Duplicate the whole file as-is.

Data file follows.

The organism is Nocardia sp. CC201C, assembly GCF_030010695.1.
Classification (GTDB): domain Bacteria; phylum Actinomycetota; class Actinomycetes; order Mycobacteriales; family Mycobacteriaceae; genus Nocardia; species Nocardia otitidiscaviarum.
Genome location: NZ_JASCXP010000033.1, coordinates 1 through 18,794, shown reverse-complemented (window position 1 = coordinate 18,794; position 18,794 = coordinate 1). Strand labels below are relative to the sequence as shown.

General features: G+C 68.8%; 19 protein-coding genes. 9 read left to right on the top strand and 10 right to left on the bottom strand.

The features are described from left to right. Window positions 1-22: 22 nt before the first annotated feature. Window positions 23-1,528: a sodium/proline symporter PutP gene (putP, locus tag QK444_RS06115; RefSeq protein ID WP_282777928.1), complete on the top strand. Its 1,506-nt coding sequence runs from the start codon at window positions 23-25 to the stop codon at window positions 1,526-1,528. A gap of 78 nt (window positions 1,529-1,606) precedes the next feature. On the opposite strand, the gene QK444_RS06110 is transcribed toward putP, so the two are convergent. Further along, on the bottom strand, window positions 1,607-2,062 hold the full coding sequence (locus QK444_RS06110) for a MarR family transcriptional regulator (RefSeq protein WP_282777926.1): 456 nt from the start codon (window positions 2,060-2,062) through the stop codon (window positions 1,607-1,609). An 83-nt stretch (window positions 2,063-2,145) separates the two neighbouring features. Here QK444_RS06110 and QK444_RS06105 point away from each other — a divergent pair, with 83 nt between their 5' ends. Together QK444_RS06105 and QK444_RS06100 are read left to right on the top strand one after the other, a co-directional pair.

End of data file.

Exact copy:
The organism is Nocardia sp. CC201C, assembly GCF_030010695.1.
Classification (GTDB): domain Bacteria; phylum Actinomycetota; class Actinomycetes; order Mycobacteriales; family Mycobacteriaceae; genus Nocardia; species Nocardia otitidiscaviarum.
Genome location: NZ_JASCXP010000033.1, coordinates 1 through 18,794, shown reverse-complemented (window position 1 = coordinate 18,794; position 18,794 = coordinate 1). Strand labels below are relative to the sequence as shown.

General features: G+C 68.8%; 19 protein-coding genes. 9 read left to right on the top strand and 10 right to left on the bottom strand.

The features are described from left to right. Window positions 1-22: 22 nt before the first annotated feature. Window positions 23-1,528: a sodium/proline symporter PutP gene (putP, locus tag QK444_RS06115; RefSeq protein ID WP_282777928.1), complete on the top strand. Its 1,506-nt coding sequence runs from the start codon at window positions 23-25 to the stop codon at window positions 1,526-1,528. A gap of 78 nt (window positions 1,529-1,606) precedes the next feature. On the opposite strand, the gene QK444_RS06110 is transcribed toward putP, so the two are convergent. Further along, on the bottom strand, window positions 1,607-2,062 hold the full coding sequence (locus QK444_RS06110) for a MarR family transcriptional regulator (RefSeq protein WP_282777926.1): 456 nt from the start codon (window positions 2,060-2,062) through the stop codon (window positions 1,607-1,609). An 83-nt stretch (window positions 2,063-2,145) separates the two neighbouring features. Here QK444_RS06110 and QK444_RS06105 point away from each other — a divergent pair, with 83 nt between their 5' ends. Together QK444_RS06105 and QK444_RS06100 are read left to right on the top strand one after the other, a co-directional pair.